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# expfit

## PURPOSE

% USAGE [alpha,c,rms] = expfit( deg, x1, h, y )

## SYNOPSIS

function [a,c,rms] = expfit(deg,x1,h,y)

## DESCRIPTION

% USAGE  [alpha,c,rms] = expfit( deg, x1, h, y )
%
% Prony's method for non-linear exponential fitting
%
% Fit function:   \sum_1^{deg} c(i)*exp(alpha(i)*x)
%
% Elements of data vector y must correspond to
% equidistant x-values starting at x1 with stepsize h
%
% The method is fully compatible with complex linear
% coefficients c, complex nonlinear coefficients alpha
% and complex input arguments y, x1, non-zero h .
% Fit-order deg  must be a real positive integer.
%
% Returns linear coefficients c, nonlinear coefficients
% alpha and root mean square error rms. This method is
% known to be more stable than 'brute-force' non-linear
% least squares fitting.
%
% Example
%    x0 = 0; step = 0.05; xend = 5; x = x0:step:xend;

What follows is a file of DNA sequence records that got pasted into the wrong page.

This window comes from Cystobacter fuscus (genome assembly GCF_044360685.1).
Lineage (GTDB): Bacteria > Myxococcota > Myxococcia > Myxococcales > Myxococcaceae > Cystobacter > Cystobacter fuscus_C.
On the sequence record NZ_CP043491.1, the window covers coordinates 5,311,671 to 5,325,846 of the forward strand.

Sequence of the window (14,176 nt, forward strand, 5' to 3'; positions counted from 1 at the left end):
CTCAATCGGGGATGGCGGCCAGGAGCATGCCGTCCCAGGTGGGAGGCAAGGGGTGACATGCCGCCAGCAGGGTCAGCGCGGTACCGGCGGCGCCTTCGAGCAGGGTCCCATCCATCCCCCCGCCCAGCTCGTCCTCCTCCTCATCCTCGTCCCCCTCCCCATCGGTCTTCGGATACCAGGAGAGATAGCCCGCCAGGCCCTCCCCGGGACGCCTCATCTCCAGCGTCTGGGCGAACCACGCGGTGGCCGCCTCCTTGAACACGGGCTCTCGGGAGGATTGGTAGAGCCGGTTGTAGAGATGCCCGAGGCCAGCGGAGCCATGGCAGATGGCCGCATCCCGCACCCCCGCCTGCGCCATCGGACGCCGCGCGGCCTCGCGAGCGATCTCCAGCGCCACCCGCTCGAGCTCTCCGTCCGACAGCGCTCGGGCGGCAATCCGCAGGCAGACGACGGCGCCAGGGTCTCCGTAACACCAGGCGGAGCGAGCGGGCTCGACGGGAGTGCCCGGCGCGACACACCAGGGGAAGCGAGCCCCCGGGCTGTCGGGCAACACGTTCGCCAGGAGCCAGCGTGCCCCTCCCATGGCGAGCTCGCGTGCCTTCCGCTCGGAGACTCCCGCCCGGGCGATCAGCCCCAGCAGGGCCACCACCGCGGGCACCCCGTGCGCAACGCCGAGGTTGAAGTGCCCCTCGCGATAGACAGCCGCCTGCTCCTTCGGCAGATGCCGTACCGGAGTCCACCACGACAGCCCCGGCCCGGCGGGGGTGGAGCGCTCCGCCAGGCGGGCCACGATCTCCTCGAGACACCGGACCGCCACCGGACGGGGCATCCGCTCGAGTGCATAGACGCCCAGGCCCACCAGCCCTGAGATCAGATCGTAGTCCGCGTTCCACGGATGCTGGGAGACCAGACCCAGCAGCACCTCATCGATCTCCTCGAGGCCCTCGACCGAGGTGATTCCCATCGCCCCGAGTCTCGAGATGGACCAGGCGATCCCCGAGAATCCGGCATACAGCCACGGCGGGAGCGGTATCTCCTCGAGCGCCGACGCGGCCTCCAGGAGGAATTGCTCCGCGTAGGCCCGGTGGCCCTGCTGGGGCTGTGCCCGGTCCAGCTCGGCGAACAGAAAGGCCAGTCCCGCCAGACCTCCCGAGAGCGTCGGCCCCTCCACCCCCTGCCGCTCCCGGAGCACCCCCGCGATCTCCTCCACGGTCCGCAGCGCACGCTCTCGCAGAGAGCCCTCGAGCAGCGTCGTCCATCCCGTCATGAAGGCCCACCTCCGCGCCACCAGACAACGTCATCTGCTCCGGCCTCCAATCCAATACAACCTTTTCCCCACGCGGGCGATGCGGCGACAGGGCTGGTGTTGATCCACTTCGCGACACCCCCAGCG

%    y = 2*exp(1.3*x)-0.5*exp(2*x);
%    error = (rand(1,length(y))-0.5)*1e-4;
%    [alpha,c,rms] = expfit(2,x0,step,y+error)
%
%  alpha =
%    2.0000
%    1.3000
%  c =
%    -0.50000
%     2.00000
%  rms = 0.00028461
%
% The fit is very sensitive to the number of data points.
% It doesn't perform very well for small data sets.
% Theoretically, you need at least 2*deg data points, but
% if there are errors on the data, you certainly need more.
%
% Be aware that this is a very (very,very) ill-posed problem.
% By the way, this algorithm relies heavily on computing the
% roots of a polynomial. I used 'roots.m', if there is
% something better please use that code.
%

## CROSS-REFERENCE INFORMATION

This function calls:
This function is called by:
• expdemo % An example of expfit in action

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